How Many Kilowatts Does A Coffee Maker Use

For those seeking their morning caffeine fix to kickstart the day, the energy consumption of their coffee machine is seldom a priority. Yet, the routine of brewing coffee has a modest, yet notable impact on your monthly electricity expenses, with the actual costs potentially surpassing expectations based on your brewing method. Explore our guide to discover the energy usage of your coffee maker, and ways to cut down on energy without compromising your daily dose of caffeine.

Components Of The Coffee Maker That Use Electricity 

When making coffee, the majority of the energy is used to heat the water. From 50 degrees to a near-boiling level of 200 degrees, it takes about 1 kWh of electricity over 5 minutes. If you heat the water on a stove and pour it into your French press or over a single serving funnel, you’ll probably not use any electricity at all, although you’ll still need to consider the cost of gas. 

Some coffee makers also require electricity to power the warming plate that keeps the drink hot after the brewing process is complete. The bells, whistles, timers, and other convenience features take up a bit of electricity as well. Furthermore, if the model is equipped with a standby power system to run the clock or timer, it will utilize an additional watt of electricity.

A Coffee Maker Costs How Much Electricity

In most consumer models, the automatic shutdown happens after two hours with power consumption between 750 watts and 1200 watts. Accordingly, it will cost approximately .083 kWh for each pot, and about 730 kWh for a full-sized automatic drip coffee maker at a rate of 12*/kWh, which is $87.60 per year or $7.30 per month. 

On the other hand, an espresso machine uses about .0156 kWh per shot. That costs a little more than brewing coffee in a drip coffee maker, but if you like the smell and taste of espresso, it may be worth it.

You must calculate how much electricity you are using to meet your coffee pot’s wattage requirements, and you need to check the type and model of your coffee maker to determine how many kilowatts it uses. When compared to other coffee makers, drip filter coffee makers use the least electricity, although they often use electric-resistance warming plates to heat water and keep it warm.

Energy Consumption Of Single Serve Coffee Makers

The convenience and speed they provide have made single-serve coffee makers very popular. There is a downside to convenience, however, not just a cost associated with the use of endless coffee pods that you throw away. Hot coffee comes out of these devices at the touch of a button because they have a heating element that keeps water warm at all times like a miniature water heater in your house.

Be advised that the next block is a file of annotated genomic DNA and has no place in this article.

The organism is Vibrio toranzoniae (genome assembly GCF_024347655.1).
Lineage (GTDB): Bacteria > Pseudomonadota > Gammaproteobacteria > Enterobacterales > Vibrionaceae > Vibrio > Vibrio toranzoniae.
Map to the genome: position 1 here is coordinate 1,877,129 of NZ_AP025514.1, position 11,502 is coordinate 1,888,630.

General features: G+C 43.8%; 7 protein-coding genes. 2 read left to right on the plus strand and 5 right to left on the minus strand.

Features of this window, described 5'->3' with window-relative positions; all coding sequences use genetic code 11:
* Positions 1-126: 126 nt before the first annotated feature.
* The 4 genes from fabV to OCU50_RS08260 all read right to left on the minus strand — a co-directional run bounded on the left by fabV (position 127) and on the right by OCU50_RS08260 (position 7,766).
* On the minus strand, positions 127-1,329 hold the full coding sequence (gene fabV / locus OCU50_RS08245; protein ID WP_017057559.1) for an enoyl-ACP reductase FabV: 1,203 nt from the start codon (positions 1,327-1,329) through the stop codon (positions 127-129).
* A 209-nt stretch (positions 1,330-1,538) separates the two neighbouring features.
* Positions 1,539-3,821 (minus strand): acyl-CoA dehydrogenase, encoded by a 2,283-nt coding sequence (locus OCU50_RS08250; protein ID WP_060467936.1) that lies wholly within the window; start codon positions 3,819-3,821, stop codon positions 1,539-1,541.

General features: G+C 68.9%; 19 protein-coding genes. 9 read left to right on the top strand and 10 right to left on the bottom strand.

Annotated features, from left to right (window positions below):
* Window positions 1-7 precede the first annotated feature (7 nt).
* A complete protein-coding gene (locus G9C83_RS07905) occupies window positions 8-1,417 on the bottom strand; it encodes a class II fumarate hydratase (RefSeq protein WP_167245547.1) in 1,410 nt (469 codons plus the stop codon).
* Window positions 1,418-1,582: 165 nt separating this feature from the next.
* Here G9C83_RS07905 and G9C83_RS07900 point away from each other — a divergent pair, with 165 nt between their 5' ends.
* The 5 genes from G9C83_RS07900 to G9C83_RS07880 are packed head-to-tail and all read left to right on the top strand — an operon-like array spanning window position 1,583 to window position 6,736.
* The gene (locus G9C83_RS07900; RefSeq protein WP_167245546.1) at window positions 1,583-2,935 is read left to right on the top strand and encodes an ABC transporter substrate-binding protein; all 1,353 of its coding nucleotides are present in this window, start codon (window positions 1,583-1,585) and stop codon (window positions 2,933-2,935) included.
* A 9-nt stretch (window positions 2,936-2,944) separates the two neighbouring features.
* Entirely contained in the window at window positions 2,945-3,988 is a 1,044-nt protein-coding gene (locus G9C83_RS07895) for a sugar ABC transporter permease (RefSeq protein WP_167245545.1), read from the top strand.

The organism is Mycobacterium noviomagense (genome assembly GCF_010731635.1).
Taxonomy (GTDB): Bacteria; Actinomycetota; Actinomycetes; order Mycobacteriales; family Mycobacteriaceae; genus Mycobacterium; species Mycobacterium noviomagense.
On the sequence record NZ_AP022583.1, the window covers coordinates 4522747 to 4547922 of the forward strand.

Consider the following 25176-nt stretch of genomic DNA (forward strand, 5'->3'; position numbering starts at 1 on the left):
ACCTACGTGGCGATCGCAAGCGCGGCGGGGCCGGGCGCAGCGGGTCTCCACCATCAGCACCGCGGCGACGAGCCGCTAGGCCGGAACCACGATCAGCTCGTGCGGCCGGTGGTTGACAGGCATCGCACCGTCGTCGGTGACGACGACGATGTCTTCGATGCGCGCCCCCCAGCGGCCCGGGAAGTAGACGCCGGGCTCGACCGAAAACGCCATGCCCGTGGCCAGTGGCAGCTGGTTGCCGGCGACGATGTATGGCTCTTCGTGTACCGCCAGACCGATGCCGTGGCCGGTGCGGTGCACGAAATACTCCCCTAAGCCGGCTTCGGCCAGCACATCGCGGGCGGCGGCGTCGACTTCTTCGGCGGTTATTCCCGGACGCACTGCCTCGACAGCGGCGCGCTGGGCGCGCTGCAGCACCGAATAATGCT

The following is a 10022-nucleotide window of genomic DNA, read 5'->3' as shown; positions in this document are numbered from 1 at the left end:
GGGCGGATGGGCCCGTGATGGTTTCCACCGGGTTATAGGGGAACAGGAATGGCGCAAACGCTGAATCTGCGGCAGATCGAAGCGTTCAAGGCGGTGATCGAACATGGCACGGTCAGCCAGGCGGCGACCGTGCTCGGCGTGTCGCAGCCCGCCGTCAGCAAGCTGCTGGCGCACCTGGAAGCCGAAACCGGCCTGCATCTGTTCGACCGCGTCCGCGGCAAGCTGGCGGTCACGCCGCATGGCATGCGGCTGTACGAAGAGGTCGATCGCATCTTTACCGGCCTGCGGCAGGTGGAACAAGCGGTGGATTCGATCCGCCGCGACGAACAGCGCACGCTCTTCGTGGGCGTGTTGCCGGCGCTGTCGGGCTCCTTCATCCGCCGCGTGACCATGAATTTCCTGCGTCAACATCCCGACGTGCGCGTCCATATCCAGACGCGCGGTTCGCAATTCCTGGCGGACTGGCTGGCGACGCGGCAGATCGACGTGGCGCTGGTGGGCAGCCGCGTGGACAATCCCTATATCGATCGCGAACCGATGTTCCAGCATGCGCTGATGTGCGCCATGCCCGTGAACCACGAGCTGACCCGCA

As long as it is not turned off, it will use an average of 60 watts per hour to keep the water warm all day. To make a cup of coffee with a single-serve coffee maker, .024 kWh is required, which is three times less efficient than with a drip coffee maker.

How To Limit Coffee Maker’s Energy Consumption

Many people fail to consider the power consumption of small appliances like coffee makers, toasters, electric blankets, and so on. Although many of your appliances are only costing you pennies each time you use them, it’s still smart to conserve energy overall. When you think about it, a few dollars each year times many minor appliances can amount to a considerable amount of money. So why waste it on electricity? Moreover, you’ll gain the psychological satisfaction of knowing that you’re helping to reduce consumption, which will lessen the impact on our natural resources.

The following options will reduce your coffee-related energy usage without compromising your coffee routine:

1.Use a manual brew method, such as a French press or pour-over. If those don’t appeal to you, you can still save by not purchasing single-serve coffee makers.

2. When not being used, choose a coffee maker that shuts down completely, instead of going on standby. When you’re not brewing something, just unplug the coffee maker.

3. Make sure your coffee maker has the Energy Star label so you know you are buying an energy-efficient model.

4. Keep your unit clean of mineral build-up monthly to extend its life and prevent bacteria growth.

5. Make your hot beverages at home instead of driving to a coffee shop. You’re very likely to pay more for fuel than you’d save by reducing your electricity usage, not to mention the cost of coffee.


Understanding how much energy you consume makes it easier for you to conserve it. Clean it regularly and turn it off when not in use can also help. You can save money by buying an eco-friendly or energy-efficient coffee maker. The energy consumption of coffee makers varies greatly. Therefore, whatever you choose, you should know how to limit your energy consumption.